Protect your friendship by developing independence.

How to Not Be So Clingy With Your Best Friend

by Elise Wile

If you're too needy in a relationship, you risk becoming what friendship expert Irene Levine calls a 'toxic friend.' The end result is that your best friend can feel so drained from your interactions that she feels compelled to end the friendship, or at the very least, she may limit her time with you. You don't have to continue clingy behavior, however. Begin taking steps to increase your self-confidence and become more aware of your thoughts and you'll find that you're strong enough to stand alone when you need to.

1. Embrace Your Uniqueness

Conduct a personal inventory and learn what is special about you. Instead of living in your friend's shadow, step out and display your own strengths. For example, instead of asking what she thinks before you purchase a new outfit, trust your own innate sense of style and put together something fantastic. Rather than sticking to your friend's side at a party like duct tape, break out your camera and take fun pictures of other guests. Focus on your strengths, not your insecurities, and your clingy behavior will begin to change.

2. Set Goals

If being clingy is a long-standing habit of yours, it will be difficult to change over night. You will need to be intentional and set goals to curb your tendency to cling to your bestie. For example, you might vow to yourself to call her no more than three times a week or to initiate no more than half of your coffee dates. If you're hanging out in a group, choose to sit next to someone else at the dinner table at least half the time. If you find yourself feeling insecure at a party, choose to leave before you succumb to the temptation to stick by your friend and dominate all of her conversations.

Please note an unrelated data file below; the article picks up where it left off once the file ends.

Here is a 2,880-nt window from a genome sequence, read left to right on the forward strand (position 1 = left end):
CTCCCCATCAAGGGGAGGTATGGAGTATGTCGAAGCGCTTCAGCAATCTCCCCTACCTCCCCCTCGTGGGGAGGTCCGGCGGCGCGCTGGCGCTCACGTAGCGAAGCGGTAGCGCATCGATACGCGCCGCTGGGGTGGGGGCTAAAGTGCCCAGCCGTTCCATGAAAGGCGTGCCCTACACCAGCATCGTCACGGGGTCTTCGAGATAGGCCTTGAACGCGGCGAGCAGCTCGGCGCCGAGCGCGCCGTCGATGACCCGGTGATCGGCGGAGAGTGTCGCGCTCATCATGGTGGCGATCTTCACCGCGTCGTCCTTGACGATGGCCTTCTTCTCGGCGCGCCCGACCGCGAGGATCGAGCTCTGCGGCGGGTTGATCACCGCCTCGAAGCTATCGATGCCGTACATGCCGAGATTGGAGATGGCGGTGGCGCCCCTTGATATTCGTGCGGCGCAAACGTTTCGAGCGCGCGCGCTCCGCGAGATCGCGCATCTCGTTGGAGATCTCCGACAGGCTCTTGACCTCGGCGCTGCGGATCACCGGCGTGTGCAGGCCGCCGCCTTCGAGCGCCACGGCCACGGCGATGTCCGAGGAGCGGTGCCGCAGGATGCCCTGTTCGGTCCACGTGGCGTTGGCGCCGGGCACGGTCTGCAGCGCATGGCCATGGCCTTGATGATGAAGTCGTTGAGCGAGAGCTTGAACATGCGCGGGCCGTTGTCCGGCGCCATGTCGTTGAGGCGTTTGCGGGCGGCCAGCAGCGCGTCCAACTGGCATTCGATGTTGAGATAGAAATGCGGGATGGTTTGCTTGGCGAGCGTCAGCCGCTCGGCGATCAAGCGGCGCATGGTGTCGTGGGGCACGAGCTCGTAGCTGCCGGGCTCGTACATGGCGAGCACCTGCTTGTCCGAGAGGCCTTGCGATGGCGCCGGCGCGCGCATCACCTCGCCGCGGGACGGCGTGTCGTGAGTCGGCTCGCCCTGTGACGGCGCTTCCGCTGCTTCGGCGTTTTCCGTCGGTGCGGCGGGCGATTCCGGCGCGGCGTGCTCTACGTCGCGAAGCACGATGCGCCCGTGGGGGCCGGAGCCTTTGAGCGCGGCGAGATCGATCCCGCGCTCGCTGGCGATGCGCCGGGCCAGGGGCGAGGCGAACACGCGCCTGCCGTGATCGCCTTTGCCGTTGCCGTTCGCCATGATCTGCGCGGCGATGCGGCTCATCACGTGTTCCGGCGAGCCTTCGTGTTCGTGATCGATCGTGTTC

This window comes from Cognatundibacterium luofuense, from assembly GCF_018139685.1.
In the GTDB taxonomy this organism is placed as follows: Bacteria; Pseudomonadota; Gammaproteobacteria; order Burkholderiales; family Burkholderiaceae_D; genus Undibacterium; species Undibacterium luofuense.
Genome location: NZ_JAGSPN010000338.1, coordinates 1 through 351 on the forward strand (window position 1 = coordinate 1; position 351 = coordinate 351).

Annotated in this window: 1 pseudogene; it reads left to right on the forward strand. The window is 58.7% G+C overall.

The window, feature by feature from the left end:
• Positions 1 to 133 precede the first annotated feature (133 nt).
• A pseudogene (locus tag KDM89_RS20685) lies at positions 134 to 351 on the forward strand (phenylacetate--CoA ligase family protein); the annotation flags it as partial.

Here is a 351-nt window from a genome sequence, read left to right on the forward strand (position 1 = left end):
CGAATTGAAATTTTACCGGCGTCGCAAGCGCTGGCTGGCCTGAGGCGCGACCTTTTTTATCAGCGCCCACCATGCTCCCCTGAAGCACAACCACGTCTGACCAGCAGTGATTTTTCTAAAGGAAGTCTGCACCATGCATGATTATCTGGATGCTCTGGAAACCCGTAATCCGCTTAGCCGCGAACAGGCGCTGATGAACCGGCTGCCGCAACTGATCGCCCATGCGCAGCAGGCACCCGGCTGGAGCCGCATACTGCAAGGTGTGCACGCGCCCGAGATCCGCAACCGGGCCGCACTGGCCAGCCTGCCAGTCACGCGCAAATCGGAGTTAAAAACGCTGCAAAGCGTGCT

3. Challenge Yourself

To change the part of you that needs to be around your friend day and night, doing what she does, challenge yourself. Try taking a vacation on your own or going on a retreat. Once you've spent some time exploring the world around you, you'll gain new confidence that will help you to feel more secure once you're back on your home turf. Taking risks will help you to become the person you want to be, says John Grohol, Psy.D., founder of PsychCentral.com.

4. Respect Boundaries

Learn to recognize your friend's hints that you might be overstepping your boundaries. If she says things like, "I feel like watching TV on my own tonight," don't ignore her and come over with a bag of popcorn and snacks. If you're visiting your friend and she tells you that she's got some errands to do that afternoon, don't offer to accompany her. Consciously give your friend the space she needs not to feel smothered by your company and attention.

5. Challenge Your Thoughts

Challenge your thoughts the next time you find yourself feeling insecure and wanting to cling to your best friend. If you find yourself feeling afraid of being alone, for example, find a way to cope with that fear that doesn't involve calling your friend at midnight or staying at her house after your welcome is beginning to wear off. Challenge irrational thoughts such as "I'm not good enough to make new friends" or "If I'm hanging out alone it means I'm unpopular." Focus on the positive and encourage yourself to change these thoughts, advises the Mayo Clinic. If irrational thoughts persist that make it very difficult not to be clingy, it's a good idea to seek the help of a therapist so you can get to the root of the problem.

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